Add a good topical analgesic. I highly recommend Ted's Pain Cream, which really does seem to "reset" nerves stuck in pain mode after an injury has technically healed but still hurts. Read the research papers on their website. Sounded like hocus pocus until I checked the publications and tried it myself. Now I buy it for friends who say it's working for their old injuries too. However it's not effective on recent injuries. That just takes time and other appropriate methods to heal.
There are no clinical trials performed on this product indicating that it has any proven efficacy. It is only allowed to be sold because it probably won't hurt you.
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Old 09-16-19, 11:10 AM
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My kids went from cycling to rowing and back. I used to ride with Xeno Mueller. Cam Wurf is a semi local and acquaintance left rowing for cycling. I've spoken with both of them about making the change. Xeno was just rec cycling. Cam is world class.

As you likely discovered it is not a 100% cross. Your stroke rate is a ~ 1/3 of a cycling cadence and your knee bend is much deeper in rowing. While certain systems are used by both and some things are very developed, some aren't. My *guess* is you are cycling with too low of a cadence and pushing too hard. There is nothing wrong with a hard down pedal stroke, but for you spinning a circle might help.

Anyway, I have no sure cure, other than having seen some pretty good in one do the other, it can be somewhat more difficult.
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Old 09-16-19, 11:41 AM
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A couple of weeks ago, my wife and I rode out mountain tandem in some remote areas with modest trails. i.e. no single track but lots of bumps and washboards.
On the first day, my right knee started giving me grief which has happened before if I'm on the bike for 8+ hours or so. With the additional force required for the tandem it came around much sooner in the day. On our mountain tandem, we run flat pedals so it is possible to move your feet forward and back as well as vary rotation. That's something that can only be changed with an allen wrench when using my typical Shimano SPD-SL road cleats. I could not find an angle or position that was comfortable for my knee. The pain went away after a bit but occasionally returned over the course of our 5 day ride.

I didn't see if you clip in to your pedals or not. Oftentimes the usual culprits are under or over extension of the knee. Foot angle if clipped in to the pedals. If you are not using flat pedals, you might put some on and see if you can get a foot position/angle that feels better.

Best wishes on finding a resolution.
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Old 09-16-19, 11:50 AM
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I've suffered from knee pain while riding also. For me the answer was the pedals. I went from minimum float pedals (Looks) to high-float pedals (Speedplays). Immediate relief. Maybe checkout the amount of float in your pedals and increase it if you have minimum float pedals. Maybe just try regular flat pedals at first to see if that helps.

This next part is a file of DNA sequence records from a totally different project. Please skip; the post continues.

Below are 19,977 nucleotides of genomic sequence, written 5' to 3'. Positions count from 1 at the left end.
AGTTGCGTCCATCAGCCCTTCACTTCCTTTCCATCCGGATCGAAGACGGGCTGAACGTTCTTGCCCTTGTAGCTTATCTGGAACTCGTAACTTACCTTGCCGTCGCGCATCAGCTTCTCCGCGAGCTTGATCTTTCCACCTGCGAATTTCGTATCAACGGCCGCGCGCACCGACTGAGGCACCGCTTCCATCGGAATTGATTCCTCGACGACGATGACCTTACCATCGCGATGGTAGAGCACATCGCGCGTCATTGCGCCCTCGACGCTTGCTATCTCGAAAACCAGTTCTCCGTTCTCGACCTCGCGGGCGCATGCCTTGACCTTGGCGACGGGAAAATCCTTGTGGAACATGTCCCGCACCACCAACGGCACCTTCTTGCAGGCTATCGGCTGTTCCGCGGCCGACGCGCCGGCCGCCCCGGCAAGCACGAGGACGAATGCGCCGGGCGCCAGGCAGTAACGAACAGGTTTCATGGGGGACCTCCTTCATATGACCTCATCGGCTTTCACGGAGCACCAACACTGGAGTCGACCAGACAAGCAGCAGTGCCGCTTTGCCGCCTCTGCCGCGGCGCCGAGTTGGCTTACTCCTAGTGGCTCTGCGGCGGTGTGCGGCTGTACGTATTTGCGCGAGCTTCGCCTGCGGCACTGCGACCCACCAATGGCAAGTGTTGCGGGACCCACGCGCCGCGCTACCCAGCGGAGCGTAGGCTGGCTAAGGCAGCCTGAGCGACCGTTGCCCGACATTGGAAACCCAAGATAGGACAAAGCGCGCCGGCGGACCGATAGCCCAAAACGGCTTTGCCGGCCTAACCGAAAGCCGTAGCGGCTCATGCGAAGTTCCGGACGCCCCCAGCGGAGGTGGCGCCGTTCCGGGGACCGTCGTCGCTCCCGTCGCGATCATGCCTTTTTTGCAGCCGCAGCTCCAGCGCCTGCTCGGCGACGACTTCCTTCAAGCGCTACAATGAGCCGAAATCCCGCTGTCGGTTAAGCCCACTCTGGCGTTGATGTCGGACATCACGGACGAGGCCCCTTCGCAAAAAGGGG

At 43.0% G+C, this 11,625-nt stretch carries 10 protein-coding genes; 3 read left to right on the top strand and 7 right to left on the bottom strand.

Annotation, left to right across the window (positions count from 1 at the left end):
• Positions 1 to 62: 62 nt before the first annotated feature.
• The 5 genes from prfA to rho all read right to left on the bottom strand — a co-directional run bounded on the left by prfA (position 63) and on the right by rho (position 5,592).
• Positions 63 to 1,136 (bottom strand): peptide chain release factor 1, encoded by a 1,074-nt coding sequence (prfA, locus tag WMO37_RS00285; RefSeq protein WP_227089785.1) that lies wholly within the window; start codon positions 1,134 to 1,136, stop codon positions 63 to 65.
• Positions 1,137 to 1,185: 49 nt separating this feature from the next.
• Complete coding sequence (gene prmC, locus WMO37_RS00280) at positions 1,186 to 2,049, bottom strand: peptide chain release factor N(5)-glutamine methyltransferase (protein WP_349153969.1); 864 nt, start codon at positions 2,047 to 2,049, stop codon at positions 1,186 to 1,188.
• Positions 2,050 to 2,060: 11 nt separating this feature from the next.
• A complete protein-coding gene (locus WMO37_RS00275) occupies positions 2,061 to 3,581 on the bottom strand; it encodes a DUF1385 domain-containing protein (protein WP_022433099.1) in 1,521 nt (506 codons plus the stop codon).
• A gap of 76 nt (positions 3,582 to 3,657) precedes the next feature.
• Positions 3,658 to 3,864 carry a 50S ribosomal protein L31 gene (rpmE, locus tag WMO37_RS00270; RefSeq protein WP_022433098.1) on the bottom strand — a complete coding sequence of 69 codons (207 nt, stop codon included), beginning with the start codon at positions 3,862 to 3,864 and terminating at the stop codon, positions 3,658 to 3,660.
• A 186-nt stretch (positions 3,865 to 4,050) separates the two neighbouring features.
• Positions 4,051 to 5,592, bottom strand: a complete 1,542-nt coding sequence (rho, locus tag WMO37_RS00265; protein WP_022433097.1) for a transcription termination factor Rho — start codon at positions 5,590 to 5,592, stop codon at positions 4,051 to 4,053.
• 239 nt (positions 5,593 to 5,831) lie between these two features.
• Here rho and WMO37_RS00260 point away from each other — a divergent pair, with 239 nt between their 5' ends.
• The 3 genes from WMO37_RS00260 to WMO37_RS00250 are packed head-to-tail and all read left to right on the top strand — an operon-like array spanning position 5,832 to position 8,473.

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Old 09-16-19, 01:03 PM
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Originally Posted by FlatSix911 View Post
There are a lot of people who have been able to keep riding on eBikes due to injuries or disabilities.

https://peopleforbikes.org/story/how...anged-my-life/
This is the main reason I love the E bikes so much.
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Old 09-16-19, 01:08 PM
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Originally Posted by Jicafold View Post
There are no clinical trials performed on this product indicating that it has any proven efficacy. It is only allowed to be sold because it probably won't hurt you.
They go into all of that on the website. I won't rehash it here because they've already addressed every concern, including why their topical analgesic is marketed as it is. As of now the FDA doesn't recognize resveratrol as a pain reliever, but research indicates it seems to be effective applied topically for some pain, while it may be less effective ingested.

Resveratrol is popular with the woo/alt-med crowd, mostly to be ingested in some medium -- capsules, tea, etc. It's claimed to be an anti-oxidant. Mostly associated with grapes, but apparently much more available in Japanese Knotweed. If it turns out to be proven useful as a topical analgesic, that's good news for folks who are concerned about Japanese Knotweed being an invasive species. It may be morphed into a welcomed crop.

Short version:
Drs. Ted Price and Greg Dussor = neuroscientists, not voodoo purveyors.

Me: Skeptical guy who rides a bike and has chronic pain from various injuries. Tried every topical analgesic available since 2001, some costing ridiculous money. Only Ted's has worked well enough to provide lasting relief**.

Costs $20. Not a bad risk. Considering the quality packaging, understated graphics and overall product design and marketing, I doubt they're making much money on the product. Some competitors cost much more, up to $50, with less info backing up the claims.

Give it a try. It's the only stuff I'm impressed with enough to buy it for friends with similar chronic pain from injuries that technically healed long ago. And I don't have enough money to waste on stuff that doesn't work.